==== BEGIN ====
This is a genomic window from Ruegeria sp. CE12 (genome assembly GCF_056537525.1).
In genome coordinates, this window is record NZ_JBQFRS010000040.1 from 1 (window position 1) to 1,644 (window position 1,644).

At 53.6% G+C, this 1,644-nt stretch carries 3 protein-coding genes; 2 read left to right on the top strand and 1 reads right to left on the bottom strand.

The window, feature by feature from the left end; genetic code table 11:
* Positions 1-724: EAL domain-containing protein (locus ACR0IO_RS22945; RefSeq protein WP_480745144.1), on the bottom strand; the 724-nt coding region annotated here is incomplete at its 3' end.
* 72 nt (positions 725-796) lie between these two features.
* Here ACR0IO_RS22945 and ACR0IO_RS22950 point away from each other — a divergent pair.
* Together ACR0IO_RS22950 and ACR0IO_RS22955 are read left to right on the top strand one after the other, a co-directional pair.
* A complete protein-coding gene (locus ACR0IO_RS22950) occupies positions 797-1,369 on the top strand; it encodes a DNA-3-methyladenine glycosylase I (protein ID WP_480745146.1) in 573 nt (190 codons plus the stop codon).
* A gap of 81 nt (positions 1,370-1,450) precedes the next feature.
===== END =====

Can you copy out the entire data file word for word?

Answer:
This is a genomic window from Ruegeria sp. CE12 (genome assembly GCF_056537525.1).
In genome coordinates, this window is record NZ_JBQFRS010000040.1 from 1 (window position 1) to 1,644 (window position 1,644).

At 53.6% G+C, this 1,644-nt stretch carries 3 protein-coding genes; 2 read left to right on the top strand and 1 reads right to left on the bottom strand.

The window, feature by feature from the left end; genetic code table 11:
* Positions 1-724: EAL domain-containing protein (locus ACR0IO_RS22945; RefSeq protein WP_480745144.1), on the bottom strand; the 724-nt coding region annotated here is incomplete at its 3' end.
* 72 nt (positions 725-796) lie between these two features.
* Here ACR0IO_RS22945 and ACR0IO_RS22950 point away from each other — a divergent pair.
* Together ACR0IO_RS22950 and ACR0IO_RS22955 are read left to right on the top strand one after the other, a co-directional pair.
* A complete protein-coding gene (locus ACR0IO_RS22950) occupies positions 797-1,369 on the top strand; it encodes a DNA-3-methyladenine glycosylase I (protein ID WP_480745146.1) in 573 nt (190 codons plus the stop codon).
* A gap of 81 nt (positions 1,370-1,450) precedes the next feature.